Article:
These donations included a large one to a Republican congressman whom they successfully pressed to demand the dismissal of the US Ambassador to Ukraine Marie Yovanovitch, who had been pursuing an anti-corruption agenda. Secretary of State Mike Pompeo fired Yovanovitch in May, though a State Department official told her she had done nothing wrong. Despite White House objections, Yovanovitch testified behind closed doors before a House subcommittee. But she did release to the public her opening statement, which emphasized the “hollowing out” of the State Department during the Trump presidency.
State Department personnel have reportedly become all the more demoralized by Pompeo’s role in carrying out Trump’s political agenda, in particular his perceived failure to protect Yovanovitch, a respected career Foreign Service officer. Pompeo is known to have presidential ambitions and has been careful not to alienate Trump or his followers. Several department officials were also troubled by Giuliani’s foreign-policy freelancing, and he is now under criminal investigation for violating lobbying laws.
Trump’s colossal blunder in agreeing to Erdogan’s request to pull US troops out of the way so that Turkey could invade Kurdish-controlled territory in northeastern Syria worsened his political situation considerably. The Kurds enjoy bipartisan support for their loyalty to the US in Iraq and Syria, and now the US was selling them out. Trump came under searing attack even from Sen. Lindsey Graham, one of the few Republican politicians to defend Trump’s approach to Zelensky.
Also, most unusually, Senate Majority Leader Mitch McConnell was critical. “A precipitous withdrawal of US forces from Syria would only benefit Russia, Iran, and the Assad regime,” McConnell said. “And it would increase the risk that ISIS and other terrorist groups regroup.” Trump’s defense of the decision was truly bizarre: The Kurds hadn’t helped the US during the World War II Normandy invasion. A bipartisan congressional group prepared tough sanctions to be imposed on Turkey. Trump imposed some that were weaker.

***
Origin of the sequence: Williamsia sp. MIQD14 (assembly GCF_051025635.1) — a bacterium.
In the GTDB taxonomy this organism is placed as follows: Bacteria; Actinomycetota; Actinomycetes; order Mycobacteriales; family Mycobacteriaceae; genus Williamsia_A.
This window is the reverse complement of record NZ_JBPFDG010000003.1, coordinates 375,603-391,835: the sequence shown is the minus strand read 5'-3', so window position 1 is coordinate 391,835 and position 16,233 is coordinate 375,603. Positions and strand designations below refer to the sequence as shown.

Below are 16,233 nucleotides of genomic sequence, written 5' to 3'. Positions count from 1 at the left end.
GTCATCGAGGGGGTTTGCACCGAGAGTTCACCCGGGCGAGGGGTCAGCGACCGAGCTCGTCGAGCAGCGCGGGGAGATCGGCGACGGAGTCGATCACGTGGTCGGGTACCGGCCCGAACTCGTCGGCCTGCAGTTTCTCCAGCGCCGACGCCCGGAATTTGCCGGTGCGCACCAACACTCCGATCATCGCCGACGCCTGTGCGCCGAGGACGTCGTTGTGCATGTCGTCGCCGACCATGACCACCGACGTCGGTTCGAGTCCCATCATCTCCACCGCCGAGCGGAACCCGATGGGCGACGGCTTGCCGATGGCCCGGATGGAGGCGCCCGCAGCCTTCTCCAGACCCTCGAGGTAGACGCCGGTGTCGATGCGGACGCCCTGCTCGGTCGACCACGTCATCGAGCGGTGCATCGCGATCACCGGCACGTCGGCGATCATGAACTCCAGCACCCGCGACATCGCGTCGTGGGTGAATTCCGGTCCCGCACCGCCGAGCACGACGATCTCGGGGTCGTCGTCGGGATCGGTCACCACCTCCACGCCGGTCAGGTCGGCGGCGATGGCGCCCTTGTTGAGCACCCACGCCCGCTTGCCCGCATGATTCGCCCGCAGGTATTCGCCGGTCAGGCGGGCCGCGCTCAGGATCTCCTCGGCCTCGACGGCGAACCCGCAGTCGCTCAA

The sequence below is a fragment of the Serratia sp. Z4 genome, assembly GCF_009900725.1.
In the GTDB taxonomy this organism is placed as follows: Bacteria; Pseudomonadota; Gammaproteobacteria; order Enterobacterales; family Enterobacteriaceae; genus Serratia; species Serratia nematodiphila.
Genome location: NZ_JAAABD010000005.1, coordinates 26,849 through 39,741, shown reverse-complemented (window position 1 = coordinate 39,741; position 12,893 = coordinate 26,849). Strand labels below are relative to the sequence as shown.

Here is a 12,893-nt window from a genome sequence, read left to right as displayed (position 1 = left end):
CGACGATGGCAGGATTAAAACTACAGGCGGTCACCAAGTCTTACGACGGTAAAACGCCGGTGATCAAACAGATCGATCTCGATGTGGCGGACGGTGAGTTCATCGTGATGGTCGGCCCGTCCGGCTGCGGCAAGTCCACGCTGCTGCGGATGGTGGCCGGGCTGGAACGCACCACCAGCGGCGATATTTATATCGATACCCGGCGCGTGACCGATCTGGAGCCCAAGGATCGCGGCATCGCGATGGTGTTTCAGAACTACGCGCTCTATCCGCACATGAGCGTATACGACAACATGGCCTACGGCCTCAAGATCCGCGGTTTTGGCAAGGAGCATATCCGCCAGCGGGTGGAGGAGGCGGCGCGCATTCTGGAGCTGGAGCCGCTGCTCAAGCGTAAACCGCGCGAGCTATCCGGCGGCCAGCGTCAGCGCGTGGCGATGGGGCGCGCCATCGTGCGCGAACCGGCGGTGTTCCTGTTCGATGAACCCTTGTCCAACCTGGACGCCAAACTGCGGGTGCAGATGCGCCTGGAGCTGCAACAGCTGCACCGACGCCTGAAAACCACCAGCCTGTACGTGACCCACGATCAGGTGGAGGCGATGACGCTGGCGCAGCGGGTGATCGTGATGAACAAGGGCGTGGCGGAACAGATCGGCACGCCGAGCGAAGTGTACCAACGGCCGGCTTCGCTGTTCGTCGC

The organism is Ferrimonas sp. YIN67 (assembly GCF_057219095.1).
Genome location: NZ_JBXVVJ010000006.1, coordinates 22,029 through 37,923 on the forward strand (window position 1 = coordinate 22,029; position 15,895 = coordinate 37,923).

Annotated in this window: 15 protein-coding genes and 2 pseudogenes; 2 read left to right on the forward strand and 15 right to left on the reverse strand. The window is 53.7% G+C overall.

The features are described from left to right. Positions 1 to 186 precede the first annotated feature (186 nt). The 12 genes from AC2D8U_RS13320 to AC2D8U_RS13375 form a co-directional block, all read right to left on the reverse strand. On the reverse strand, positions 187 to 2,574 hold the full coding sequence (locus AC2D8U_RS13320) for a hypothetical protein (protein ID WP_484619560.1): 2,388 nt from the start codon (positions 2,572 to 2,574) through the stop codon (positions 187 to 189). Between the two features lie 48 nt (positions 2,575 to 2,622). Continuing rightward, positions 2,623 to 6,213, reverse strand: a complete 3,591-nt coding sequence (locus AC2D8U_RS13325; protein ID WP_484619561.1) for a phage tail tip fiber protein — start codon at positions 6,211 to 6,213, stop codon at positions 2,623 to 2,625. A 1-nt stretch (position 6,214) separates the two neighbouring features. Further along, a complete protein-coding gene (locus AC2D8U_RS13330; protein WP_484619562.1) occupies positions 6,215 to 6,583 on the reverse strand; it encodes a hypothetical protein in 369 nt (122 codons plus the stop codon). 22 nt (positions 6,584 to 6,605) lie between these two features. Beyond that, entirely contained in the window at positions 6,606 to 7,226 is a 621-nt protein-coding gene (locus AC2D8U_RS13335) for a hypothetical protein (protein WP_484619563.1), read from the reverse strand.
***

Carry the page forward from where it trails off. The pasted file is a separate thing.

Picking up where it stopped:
Trump recently lost a string of court cases, including one on whether he must turn over his tax returns to the House Ways and Means Committee chairman, and another on his declaration of a national security emergency in order to divert military construction funds to pay for his infamous wall. Now, he has threatened to sue Speaker Nancy Pelosi and Intelligence Committee Chairman Adam Schiff for trying to impeach him.
He has a longtime habit of making such threats and not following through. But Trump did have his White House counsel send Pelosi a letter asserting that the impeachment inquiry is unconstitutional and vowing that the administration will not cooperate with it at all. Trump’s defiance of the US Congress virtually guarantees that he will be impeached for obstruction, among other possible charges. Further testimony damaging to Trump is expected this week.
Assuming the House ultimately votes to impeach Trump, the fact remains that there are far fewer votes in the Senate than will be needed to convict him and remove him from office. But the willingness of Congress – including the Senate -- to continue tolerating his dangerous conduct in office, including threats to US national security, is now truly in question.
Elizabeth Drew is a Washington-based journalist and the author, most recently of “Washington Journal: Reporting Watergate and Richard Nixon’s Downfall.” -- Ed.